The transition to the farm from my years of “heady” work with the national church offices of the Evangelical Lutheran Church in America is pointing to a new vocation for me. This involves inviting others who visit the farm to “eavesdrop” into a lifestyle of living in the present moment; that is, paying attention to what is real right now.
In addition to operating our farm, we have been opening it up to others, trying to transmit to them a different way of being than the normal, everyday busy lifestyle. Now that my husband and I are retired, we’re realizing that this time is not just about us or the animals, but about ways to enter into a different and significant vocation.
My responsibility on the farm (along with husband, John) is to effectively and compassionately manage what we’ve been given. We provide to others who visit practical and visible examples of what it means to be open to God’s guidance and the stewarding of God’s creation.
I have learned about living in the present moment from walking our Border Collie dogs around our 40-acre field. I find myself settling into a calmness that also seems to affect the dogs’ energies. Rather than racing with them on the all-terrain vehicle, just walking with the dogs settles them down as both of us tune into a slower rhythm. I notice the new bird songs, the sweet perfume of budding alfafa, the abundance of wild raspberry bushes. Our dogs remind me to stay present and alert to God’s presence in the NOW.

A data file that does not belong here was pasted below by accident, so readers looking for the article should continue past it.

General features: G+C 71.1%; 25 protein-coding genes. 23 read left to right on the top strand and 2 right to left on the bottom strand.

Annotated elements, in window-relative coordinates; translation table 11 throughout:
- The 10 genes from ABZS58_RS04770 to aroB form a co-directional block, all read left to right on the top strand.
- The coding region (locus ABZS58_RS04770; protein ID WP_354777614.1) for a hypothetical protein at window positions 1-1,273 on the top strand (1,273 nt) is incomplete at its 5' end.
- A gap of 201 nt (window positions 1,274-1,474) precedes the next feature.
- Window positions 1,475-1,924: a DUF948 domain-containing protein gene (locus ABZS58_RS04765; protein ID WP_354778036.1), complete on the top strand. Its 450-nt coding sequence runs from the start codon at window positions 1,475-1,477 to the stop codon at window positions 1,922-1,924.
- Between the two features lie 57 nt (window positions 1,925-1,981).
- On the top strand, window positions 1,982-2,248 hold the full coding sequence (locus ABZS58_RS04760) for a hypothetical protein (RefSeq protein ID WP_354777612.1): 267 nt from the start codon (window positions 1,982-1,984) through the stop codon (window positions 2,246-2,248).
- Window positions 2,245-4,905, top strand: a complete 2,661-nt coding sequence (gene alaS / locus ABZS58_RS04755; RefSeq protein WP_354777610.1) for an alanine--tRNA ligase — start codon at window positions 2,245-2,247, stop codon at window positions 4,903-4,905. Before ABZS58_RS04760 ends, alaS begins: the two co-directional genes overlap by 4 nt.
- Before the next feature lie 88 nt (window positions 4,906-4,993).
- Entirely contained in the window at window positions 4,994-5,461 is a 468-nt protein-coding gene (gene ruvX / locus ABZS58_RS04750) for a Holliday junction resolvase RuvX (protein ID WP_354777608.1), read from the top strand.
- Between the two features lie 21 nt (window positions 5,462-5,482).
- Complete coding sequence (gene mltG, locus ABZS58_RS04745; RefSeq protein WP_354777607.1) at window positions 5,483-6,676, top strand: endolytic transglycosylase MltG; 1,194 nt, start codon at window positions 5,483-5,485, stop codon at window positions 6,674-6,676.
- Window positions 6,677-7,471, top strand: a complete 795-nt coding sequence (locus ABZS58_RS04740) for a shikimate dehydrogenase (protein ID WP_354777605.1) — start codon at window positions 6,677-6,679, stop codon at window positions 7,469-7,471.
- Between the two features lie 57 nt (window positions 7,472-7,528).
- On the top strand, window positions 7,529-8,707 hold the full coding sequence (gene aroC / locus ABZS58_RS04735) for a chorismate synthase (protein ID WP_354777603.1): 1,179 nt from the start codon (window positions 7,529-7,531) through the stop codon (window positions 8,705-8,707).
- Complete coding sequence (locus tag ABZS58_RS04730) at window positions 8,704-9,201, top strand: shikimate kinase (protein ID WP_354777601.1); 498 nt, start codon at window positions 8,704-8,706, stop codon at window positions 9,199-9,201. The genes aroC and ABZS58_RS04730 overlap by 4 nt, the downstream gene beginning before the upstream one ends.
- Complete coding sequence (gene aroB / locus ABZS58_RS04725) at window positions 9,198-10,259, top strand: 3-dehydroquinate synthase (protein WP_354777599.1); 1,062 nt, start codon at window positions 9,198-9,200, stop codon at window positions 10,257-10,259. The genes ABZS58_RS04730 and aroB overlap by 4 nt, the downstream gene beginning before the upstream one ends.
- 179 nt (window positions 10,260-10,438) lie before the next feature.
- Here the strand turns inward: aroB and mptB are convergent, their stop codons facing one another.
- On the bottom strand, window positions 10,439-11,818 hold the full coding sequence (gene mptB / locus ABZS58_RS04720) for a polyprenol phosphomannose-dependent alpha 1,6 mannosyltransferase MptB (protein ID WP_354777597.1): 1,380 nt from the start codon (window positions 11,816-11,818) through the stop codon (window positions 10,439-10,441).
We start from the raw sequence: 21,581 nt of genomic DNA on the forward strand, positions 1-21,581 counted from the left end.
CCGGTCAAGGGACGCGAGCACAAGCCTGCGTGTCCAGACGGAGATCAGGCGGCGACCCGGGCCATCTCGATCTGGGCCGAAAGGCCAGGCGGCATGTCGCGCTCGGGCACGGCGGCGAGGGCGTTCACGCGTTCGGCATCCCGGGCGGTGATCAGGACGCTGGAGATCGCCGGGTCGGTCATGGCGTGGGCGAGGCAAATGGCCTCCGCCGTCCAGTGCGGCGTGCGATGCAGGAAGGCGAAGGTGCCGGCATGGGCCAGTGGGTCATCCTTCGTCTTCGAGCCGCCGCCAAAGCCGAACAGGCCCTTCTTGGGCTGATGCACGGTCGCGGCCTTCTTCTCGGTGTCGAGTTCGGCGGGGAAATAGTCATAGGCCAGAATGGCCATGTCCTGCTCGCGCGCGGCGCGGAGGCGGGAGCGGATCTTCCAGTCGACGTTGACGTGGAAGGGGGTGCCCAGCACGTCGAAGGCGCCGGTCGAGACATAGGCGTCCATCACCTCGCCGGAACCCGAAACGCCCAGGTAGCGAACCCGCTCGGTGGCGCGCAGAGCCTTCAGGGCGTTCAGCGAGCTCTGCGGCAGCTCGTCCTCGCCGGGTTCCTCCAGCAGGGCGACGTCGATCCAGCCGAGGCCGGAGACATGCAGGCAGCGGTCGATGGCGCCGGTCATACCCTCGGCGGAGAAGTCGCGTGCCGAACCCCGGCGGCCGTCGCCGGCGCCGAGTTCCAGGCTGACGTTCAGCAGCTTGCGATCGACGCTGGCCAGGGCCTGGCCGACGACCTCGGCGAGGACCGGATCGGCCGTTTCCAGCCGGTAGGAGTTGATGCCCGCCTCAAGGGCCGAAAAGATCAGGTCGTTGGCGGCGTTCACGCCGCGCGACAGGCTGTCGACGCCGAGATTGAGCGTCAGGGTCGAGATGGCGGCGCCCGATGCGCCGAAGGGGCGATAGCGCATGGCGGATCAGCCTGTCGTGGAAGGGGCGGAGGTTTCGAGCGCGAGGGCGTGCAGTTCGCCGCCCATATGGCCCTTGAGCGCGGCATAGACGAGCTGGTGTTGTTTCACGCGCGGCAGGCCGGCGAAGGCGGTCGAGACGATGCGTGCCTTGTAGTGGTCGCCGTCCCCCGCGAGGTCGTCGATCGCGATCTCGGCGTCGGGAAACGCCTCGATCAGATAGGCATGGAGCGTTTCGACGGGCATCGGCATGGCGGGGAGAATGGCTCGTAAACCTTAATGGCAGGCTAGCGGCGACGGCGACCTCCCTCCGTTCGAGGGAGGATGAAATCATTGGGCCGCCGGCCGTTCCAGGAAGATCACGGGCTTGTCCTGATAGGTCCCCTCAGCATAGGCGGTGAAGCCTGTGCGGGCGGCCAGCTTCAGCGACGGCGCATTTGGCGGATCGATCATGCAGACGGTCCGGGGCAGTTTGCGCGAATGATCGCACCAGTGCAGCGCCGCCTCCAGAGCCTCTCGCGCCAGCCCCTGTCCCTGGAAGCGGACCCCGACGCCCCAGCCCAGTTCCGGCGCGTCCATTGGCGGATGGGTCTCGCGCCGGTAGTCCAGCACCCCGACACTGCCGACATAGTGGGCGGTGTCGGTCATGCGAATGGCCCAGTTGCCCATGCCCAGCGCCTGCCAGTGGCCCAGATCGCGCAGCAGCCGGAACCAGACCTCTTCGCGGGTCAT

Barbara Brown Taylor has written about the sacrament of everyday life where you take everything that is before you and see how this is an outward manifestation of a deeper grace – a grace that points to something mysterious, transformative and sacred. I believe that deeper grace for me has been a growing awareness of a vocation of sharing with others the “sacrament of everyday life,” manifested for me on Heatherhope Farm.